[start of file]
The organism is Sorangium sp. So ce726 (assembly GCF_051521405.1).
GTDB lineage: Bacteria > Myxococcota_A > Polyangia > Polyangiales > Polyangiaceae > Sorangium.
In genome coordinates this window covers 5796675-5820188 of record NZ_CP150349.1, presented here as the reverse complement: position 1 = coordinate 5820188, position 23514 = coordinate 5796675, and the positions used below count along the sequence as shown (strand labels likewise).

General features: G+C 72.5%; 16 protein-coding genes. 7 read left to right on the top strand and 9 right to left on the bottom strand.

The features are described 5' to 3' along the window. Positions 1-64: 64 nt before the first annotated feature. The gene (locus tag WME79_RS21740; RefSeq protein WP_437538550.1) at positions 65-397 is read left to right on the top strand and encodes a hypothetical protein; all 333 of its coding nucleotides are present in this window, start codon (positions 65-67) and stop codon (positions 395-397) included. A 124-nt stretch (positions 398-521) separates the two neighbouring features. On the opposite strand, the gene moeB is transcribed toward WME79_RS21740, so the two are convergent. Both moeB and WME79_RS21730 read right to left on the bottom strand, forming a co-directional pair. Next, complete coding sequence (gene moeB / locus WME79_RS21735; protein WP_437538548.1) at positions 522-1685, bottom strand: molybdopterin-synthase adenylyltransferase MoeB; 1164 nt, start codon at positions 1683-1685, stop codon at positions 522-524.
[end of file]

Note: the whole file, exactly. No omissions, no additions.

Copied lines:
The organism is Sorangium sp. So ce726 (assembly GCF_051521405.1).
GTDB lineage: Bacteria > Myxococcota_A > Polyangia > Polyangiales > Polyangiaceae > Sorangium.
In genome coordinates this window covers 5796675-5820188 of record NZ_CP150349.1, presented here as the reverse complement: position 1 = coordinate 5820188, position 23514 = coordinate 5796675, and the positions used below count along the sequence as shown (strand labels likewise).

General features: G+C 72.5%; 16 protein-coding genes. 7 read left to right on the top strand and 9 right to left on the bottom strand.

The features are described 5' to 3' along the window. Positions 1-64: 64 nt before the first annotated feature. The gene (locus tag WME79_RS21740; RefSeq protein WP_437538550.1) at positions 65-397 is read left to right on the top strand and encodes a hypothetical protein; all 333 of its coding nucleotides are present in this window, start codon (positions 65-67) and stop codon (positions 395-397) included. A 124-nt stretch (positions 398-521) separates the two neighbouring features. On the opposite strand, the gene moeB is transcribed toward WME79_RS21740, so the two are convergent. Both moeB and WME79_RS21730 read right to left on the bottom strand, forming a co-directional pair. Next, complete coding sequence (gene moeB / locus WME79_RS21735; protein WP_437538548.1) at positions 522-1685, bottom strand: molybdopterin-synthase adenylyltransferase MoeB; 1164 nt, start codon at positions 1683-1685, stop codon at positions 522-524.